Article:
The West Country: Places to Explore


  • Beer

    Beer, just outside Seaton, was once a favorite smugglers' haunt, and this fishing village has remained fairly unchanged. It was the source of the white stone used for numerous Devon churches, Exeter Cathedral... Read more

  • Bodmin

    Bodmin was the only Cornish town recorded in the 11th-century Domesday Book, William the Conqueror's census. During World War I, the Domesday Book and the Crown Jewels were sent to Bodmin Prison for safekeeping... Read more

  • Boscastle

    In tranquil Boscastle, some of the stone-and-slate cottages at the foot of the steep valley date from the 1300s. A good place to relax and walk, the town is centered on a little harbor and set snug within... Read more

  • Bristol

    The West Country's biggest city (population 430,000), Bristol has in recent years become one of the country's most vibrant centers, with a thriving cultural scene encompassing some of the best contemporary... Read more

  • Chagford

    Once a tin-weighing station, Chagford was an area of fierce fighting between the Roundheads and the Cavaliers during the English Civil War. Although officially a "town" since 1305, Chagford is more of... Read more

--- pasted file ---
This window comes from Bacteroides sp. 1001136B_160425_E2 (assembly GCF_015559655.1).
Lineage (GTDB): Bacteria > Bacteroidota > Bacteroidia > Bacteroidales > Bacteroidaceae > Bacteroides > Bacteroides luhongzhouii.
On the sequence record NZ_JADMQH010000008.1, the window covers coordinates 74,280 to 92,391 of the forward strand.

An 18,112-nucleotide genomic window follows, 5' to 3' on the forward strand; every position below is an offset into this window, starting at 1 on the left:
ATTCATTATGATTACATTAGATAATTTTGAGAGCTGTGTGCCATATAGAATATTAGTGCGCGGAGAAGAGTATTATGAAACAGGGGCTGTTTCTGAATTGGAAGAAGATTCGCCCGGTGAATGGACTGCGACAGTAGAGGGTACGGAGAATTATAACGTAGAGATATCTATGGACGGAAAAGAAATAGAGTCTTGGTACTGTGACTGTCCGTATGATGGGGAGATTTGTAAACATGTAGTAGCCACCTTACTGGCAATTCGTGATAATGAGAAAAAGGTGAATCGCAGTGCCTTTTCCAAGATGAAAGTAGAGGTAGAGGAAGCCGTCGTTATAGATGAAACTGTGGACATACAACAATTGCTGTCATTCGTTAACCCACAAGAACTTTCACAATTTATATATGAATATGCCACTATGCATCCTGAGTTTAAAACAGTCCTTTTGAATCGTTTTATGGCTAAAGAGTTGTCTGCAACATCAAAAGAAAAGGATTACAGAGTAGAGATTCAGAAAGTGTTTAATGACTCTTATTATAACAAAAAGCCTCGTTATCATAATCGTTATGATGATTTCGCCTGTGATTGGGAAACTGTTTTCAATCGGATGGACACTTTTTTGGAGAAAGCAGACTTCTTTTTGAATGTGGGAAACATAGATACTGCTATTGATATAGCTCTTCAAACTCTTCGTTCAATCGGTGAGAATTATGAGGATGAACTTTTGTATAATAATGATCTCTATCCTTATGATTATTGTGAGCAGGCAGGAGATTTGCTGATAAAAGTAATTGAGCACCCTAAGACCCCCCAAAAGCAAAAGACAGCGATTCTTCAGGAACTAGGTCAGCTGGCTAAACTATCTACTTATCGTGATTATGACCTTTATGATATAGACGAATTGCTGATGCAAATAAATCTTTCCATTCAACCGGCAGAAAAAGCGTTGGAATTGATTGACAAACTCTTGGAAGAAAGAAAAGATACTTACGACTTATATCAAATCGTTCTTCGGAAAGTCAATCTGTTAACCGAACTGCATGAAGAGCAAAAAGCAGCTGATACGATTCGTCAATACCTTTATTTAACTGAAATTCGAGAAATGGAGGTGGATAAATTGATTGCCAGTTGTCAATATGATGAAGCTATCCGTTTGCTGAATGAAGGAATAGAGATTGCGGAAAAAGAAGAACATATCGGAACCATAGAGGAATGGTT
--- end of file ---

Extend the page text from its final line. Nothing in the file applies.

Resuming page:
• Clovelly

    Lovely Clovelly always seems to have the sun shining on its flower-lined cottages and stepped and cobbled streets. Alas, its beauty is well known, and day-trippers can overrun the village in summer. Perched... Read more

  • Dartmoor National Park

  • Dartmouth

    An important port in the Middle Ages, Dartmouth is today a favorite haunt of yacht owners. Traces of its past include the old houses in Bayard's Cove at the bottom of Lower Street, where the Mayflower made... Read more

  • Dunster

    Lying between the Somerset coast and the edge of Exmoor National Park, Dunster is a picture-book village with a broad main street. The eight-sided yarn-market building on High Street dates from 1589.... Read more

  • Exeter

    Exeter has been the capital of the region since the Romans established a fortress here 2,000 years ago. Evidence of the Roman occupation remains in the city walls. Although it was heavily bombed in 1942... Read more

  • Exmoor National Park

    When you're headed to Exmoor National Park, stop by the visitor information centers at Dulverton, Dunster, and Lynmouth for information and maps. Guided walks, many of which have themes (archaeology, for... Read more

  • Falmouth

    The bustle of this resort town's fishing harbor, yachting center, and commercial port only adds to its charm. In the 18th century Falmouth was the main mail-boat port for North America, and in Flushing... Read more

  • Fowey